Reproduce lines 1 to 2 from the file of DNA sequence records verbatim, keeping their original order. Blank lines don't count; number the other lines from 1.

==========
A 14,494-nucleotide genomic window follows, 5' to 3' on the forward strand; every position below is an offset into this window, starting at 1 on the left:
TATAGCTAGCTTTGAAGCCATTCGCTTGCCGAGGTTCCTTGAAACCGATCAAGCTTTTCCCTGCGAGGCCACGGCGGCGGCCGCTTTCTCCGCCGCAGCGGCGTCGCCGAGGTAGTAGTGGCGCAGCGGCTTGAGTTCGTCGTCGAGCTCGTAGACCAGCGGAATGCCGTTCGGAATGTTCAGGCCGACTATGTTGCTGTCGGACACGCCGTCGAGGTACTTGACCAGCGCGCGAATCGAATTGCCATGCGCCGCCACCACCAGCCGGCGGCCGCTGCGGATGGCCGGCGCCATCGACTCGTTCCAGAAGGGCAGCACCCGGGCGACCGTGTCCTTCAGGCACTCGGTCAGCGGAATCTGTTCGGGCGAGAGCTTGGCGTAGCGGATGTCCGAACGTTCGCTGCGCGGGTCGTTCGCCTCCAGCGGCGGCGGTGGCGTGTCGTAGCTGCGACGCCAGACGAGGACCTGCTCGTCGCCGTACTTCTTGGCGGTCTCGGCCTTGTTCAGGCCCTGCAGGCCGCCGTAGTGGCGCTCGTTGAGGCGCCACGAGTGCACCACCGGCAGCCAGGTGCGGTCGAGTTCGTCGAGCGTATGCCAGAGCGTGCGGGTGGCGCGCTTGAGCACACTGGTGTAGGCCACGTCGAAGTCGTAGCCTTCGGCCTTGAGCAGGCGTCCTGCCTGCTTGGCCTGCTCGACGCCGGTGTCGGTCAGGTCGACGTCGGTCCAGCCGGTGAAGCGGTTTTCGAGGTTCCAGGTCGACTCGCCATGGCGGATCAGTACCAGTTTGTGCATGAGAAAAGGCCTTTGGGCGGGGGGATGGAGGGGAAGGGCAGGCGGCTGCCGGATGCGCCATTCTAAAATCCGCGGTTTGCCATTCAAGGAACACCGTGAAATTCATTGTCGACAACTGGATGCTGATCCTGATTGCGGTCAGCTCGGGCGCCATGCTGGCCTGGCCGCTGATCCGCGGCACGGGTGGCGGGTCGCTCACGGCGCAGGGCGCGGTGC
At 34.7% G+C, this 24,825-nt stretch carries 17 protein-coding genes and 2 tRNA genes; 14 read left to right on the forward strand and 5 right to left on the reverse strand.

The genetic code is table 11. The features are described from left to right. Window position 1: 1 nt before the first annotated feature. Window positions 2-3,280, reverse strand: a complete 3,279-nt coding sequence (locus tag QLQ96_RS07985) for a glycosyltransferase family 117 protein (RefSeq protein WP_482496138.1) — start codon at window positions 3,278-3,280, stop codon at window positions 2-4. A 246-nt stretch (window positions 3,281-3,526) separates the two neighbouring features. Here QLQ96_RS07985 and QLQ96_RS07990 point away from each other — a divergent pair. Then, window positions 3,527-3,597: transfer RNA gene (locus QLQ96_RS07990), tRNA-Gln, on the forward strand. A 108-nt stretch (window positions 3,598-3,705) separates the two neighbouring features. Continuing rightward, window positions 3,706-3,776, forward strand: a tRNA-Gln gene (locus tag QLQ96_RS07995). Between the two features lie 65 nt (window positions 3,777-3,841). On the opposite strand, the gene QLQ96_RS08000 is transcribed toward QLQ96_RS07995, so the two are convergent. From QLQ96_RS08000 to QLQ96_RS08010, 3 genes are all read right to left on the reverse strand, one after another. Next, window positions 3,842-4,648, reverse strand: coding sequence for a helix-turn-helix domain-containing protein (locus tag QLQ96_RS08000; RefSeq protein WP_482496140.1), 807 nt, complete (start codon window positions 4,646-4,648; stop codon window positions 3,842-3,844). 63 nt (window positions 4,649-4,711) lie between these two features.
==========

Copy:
A 14,494-nucleotide genomic window follows, 5' to 3' on the forward strand; every position below is an offset into this window, starting at 1 on the left:
TATAGCTAGCTTTGAAGCCATTCGCTTGCCGAGGTTCCTTGAAACCGATCAAGCTTTTCCCTGCGAGGCCACGGCGGCGGCCGCTTTCTCCGCCGCAGCGGCGTCGCCGAGGTAGTAGTGGCGCAGCGGCTTGAGTTCGTCGTCGAGCTCGTAGACCAGCGGAATGCCGTTCGGAATGTTCAGGCCGACTATGTTGCTGTCGGACACGCCGTCGAGGTACTTGACCAGCGCGCGAATCGAATTGCCATGCGCCGCCACCACCAGCCGGCGGCCGCTGCGGATGGCCGGCGCCATCGACTCGTTCCAGAAGGGCAGCACCCGGGCGACCGTGTCCTTCAGGCACTCGGTCAGCGGAATCTGTTCGGGCGAGAGCTTGGCGTAGCGGATGTCCGAACGTTCGCTGCGCGGGTCGTTCGCCTCCAGCGGCGGCGGTGGCGTGTCGTAGCTGCGACGCCAGACGAGGACCTGCTCGTCGCCGTACTTCTTGGCGGTCTCGGCCTTGTTCAGGCCCTGCAGGCCGCCGTAGTGGCGCTCGTTGAGGCGCCACGAGTGCACCACCGGCAGCCAGGTGCGGTCGAGTTCGTCGAGCGTATGCCAGAGCGTGCGGGTGGCGCGCTTGAGCACACTGGTGTAGGCCACGTCGAAGTCGTAGCCTTCGGCCTTGAGCAGGCGTCCTGCCTGCTTGGCCTGCTCGACGCCGGTGTCGGTCAGGTCGACGTCGGTCCAGCCGGTGAAGCGGTTTTCGAGGTTCCAGGTCGACTCGCCATGGCGGATCAGTACCAGTTTGTGCATGAGAAAAGGCCTTTGGGCGGGGGGATGGAGGGGAAGGGCAGGCGGCTGCCGGATGCGCCATTCTAAAATCCGCGGTTTGCCATTCAAGGAACACCGTGAAATTCATTGTCGACAACTGGATGCTGATCCTGATTGCGGTCAGCTCGGGCGCCATGCTGGCCTGGCCGCTGATCCGCGGCACGGGTGGCGGGTCGCTCACGGCGCAGGGCGCGGTGC